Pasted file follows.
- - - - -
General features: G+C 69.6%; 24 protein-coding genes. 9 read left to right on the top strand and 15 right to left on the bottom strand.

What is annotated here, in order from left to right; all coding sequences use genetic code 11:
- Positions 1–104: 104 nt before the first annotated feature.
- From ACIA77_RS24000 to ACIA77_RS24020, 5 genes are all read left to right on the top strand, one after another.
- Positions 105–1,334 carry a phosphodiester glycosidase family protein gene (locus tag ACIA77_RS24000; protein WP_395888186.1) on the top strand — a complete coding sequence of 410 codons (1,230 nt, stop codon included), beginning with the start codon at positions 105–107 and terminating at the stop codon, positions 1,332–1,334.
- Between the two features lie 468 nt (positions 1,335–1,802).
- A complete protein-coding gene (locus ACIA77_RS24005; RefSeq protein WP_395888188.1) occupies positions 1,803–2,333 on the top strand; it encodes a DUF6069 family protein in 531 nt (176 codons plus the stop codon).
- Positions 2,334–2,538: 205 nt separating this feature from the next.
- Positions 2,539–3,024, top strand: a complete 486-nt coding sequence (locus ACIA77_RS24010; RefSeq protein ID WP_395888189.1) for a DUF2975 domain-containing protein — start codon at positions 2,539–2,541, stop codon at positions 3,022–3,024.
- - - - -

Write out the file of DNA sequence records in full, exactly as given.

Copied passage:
General features: G+C 69.6%; 24 protein-coding genes. 9 read left to right on the top strand and 15 right to left on the bottom strand.

What is annotated here, in order from left to right; all coding sequences use genetic code 11:
- Positions 1–104: 104 nt before the first annotated feature.
- From ACIA77_RS24000 to ACIA77_RS24020, 5 genes are all read left to right on the top strand, one after another.
- Positions 105–1,334 carry a phosphodiester glycosidase family protein gene (locus tag ACIA77_RS24000; protein WP_395888186.1) on the top strand — a complete coding sequence of 410 codons (1,230 nt, stop codon included), beginning with the start codon at positions 105–107 and terminating at the stop codon, positions 1,332–1,334.
- Between the two features lie 468 nt (positions 1,335–1,802).
- A complete protein-coding gene (locus ACIA77_RS24005; RefSeq protein WP_395888188.1) occupies positions 1,803–2,333 on the top strand; it encodes a DUF6069 family protein in 531 nt (176 codons plus the stop codon).
- Positions 2,334–2,538: 205 nt separating this feature from the next.
- Positions 2,539–3,024, top strand: a complete 486-nt coding sequence (locus ACIA77_RS24010; RefSeq protein ID WP_395888189.1) for a DUF2975 domain-containing protein — start codon at positions 2,539–2,541, stop codon at positions 3,022–3,024.